One of the more common refrains from the permabear crowd over the last 5 years has been the unstoppable rise in food stamps in the USA. It's true. There has been an unbelievable increase during the great recession from 28 million Americans to over 46 million Americans on Food Stamps. That's pretty bearish, right?
Then again, this shouldn't come as a big surprise since the recession was particularly deep and the long-term unemployment situation has been practically unheard of. But the trend has started to shift in a big way. The rate of participation in the food stamps program has now declined on a year-over-year basis for six straight months. And the cost of benefits has declined at a near double digit pace for each of the last 5 months. After reaching peak participation of 47.6 million last August the number of participants has declined to 46.1 million.
This might seem like good news, but it's more likely a sign of a late cycle recovery trend. You see, food stamps are a countercyclical event. They're part of what economists refer to as "automatic stabilizers." That is, when corporations fire employees they often sign up for government benefits so they can try to make ends meet while they look for work. And those benefits are most in demand when the economy is at its worst. So programs like food stamps "automatically" kick into high gear when the economy goes into recession. You can see this clearly in the following chart:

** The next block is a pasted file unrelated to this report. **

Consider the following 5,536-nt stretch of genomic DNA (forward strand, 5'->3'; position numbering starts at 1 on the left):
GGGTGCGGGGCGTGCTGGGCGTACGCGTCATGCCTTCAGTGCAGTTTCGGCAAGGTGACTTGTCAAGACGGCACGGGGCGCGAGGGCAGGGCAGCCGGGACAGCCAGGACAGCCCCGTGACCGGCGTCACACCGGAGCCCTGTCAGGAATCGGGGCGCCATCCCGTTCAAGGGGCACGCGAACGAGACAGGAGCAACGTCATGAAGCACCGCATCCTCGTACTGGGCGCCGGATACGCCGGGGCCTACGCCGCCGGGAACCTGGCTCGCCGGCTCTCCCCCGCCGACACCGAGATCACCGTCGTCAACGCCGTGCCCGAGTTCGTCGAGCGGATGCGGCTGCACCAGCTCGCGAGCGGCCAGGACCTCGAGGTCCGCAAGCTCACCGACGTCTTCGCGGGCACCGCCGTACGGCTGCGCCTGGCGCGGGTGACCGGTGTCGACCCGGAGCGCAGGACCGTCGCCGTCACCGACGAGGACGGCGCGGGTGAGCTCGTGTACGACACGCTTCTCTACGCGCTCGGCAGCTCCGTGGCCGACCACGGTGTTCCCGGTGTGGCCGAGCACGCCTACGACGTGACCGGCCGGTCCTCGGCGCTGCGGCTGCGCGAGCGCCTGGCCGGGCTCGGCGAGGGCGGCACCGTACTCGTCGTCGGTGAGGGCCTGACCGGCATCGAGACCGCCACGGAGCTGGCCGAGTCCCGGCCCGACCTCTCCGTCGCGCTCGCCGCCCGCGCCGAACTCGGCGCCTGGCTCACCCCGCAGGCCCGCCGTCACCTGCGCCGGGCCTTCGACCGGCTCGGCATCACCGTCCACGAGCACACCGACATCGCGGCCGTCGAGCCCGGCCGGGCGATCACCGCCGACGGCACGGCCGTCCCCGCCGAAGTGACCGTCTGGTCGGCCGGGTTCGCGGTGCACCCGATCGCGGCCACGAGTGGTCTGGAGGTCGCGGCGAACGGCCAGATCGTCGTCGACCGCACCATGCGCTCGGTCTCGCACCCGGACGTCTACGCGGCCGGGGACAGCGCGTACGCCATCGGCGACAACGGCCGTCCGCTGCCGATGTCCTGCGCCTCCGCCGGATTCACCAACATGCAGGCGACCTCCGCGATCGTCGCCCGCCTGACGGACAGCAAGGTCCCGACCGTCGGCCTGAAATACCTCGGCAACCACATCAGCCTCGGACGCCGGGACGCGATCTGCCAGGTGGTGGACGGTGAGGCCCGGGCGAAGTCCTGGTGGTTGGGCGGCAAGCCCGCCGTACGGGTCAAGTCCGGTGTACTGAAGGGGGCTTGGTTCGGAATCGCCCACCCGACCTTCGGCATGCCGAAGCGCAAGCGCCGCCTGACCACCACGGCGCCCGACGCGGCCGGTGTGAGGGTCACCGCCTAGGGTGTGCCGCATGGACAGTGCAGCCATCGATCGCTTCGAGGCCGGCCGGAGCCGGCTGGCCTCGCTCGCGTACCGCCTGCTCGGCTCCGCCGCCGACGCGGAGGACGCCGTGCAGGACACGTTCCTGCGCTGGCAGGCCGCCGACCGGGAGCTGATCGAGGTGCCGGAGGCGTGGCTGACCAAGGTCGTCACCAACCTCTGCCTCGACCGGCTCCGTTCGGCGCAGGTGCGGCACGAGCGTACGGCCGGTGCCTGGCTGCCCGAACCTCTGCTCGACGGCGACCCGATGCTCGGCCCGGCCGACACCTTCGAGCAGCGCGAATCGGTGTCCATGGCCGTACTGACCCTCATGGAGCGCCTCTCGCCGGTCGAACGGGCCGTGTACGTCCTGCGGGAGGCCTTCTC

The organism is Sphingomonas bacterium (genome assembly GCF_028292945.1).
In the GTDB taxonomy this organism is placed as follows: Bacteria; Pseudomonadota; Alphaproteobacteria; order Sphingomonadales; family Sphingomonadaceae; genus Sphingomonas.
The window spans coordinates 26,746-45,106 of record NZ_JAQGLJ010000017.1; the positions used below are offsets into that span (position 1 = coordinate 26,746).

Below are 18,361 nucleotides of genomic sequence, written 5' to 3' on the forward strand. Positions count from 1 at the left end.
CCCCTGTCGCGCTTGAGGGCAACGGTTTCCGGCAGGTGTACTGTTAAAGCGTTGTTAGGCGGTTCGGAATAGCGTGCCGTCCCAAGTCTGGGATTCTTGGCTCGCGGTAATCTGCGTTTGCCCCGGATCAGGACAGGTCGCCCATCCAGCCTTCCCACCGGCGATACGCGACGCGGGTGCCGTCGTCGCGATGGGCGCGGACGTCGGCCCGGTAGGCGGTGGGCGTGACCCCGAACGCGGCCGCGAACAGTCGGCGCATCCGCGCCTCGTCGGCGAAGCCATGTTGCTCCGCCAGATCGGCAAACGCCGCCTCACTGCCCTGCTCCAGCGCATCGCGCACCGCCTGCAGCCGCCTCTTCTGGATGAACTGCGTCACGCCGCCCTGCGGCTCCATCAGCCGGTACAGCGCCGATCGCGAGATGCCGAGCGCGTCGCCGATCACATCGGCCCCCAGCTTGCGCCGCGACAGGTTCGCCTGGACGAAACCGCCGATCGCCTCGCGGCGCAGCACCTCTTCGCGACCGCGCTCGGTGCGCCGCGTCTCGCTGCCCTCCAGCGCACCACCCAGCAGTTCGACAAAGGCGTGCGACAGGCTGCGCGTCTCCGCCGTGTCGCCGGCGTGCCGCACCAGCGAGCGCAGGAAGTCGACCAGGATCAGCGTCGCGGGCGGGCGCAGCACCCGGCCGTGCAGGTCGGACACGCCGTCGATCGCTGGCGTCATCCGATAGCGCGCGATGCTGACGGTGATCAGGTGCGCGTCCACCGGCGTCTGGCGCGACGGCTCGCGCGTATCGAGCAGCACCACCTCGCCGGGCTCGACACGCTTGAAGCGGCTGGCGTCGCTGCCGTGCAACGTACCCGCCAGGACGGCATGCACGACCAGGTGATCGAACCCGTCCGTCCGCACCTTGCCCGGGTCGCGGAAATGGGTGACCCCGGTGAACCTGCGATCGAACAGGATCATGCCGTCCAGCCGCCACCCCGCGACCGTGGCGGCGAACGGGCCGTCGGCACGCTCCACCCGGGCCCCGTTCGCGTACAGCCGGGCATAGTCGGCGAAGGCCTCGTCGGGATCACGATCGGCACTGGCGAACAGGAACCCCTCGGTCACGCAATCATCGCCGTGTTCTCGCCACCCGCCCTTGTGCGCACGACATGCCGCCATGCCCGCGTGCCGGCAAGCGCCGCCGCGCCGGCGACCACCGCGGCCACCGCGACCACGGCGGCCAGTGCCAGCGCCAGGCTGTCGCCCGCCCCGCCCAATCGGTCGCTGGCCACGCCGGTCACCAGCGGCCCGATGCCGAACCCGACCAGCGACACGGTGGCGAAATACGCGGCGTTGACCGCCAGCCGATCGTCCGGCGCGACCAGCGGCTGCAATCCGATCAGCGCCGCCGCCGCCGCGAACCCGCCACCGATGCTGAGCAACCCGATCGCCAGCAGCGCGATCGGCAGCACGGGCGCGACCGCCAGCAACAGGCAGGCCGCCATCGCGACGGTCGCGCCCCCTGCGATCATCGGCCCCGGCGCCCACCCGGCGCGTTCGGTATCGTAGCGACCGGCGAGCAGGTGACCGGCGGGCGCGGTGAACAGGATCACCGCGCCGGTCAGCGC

The fact that this trend is now sharply improving means that the economy is on the mend. But it also means that the economy is late in the cycle of expansion. And so what looks like a positive trend could actually be a sign of something negative developing. So the time to be most fearful of trends in food stamps is not when they're soaring through the roof, but when this trend turns negative. And we're getting very close to that point in the cycle.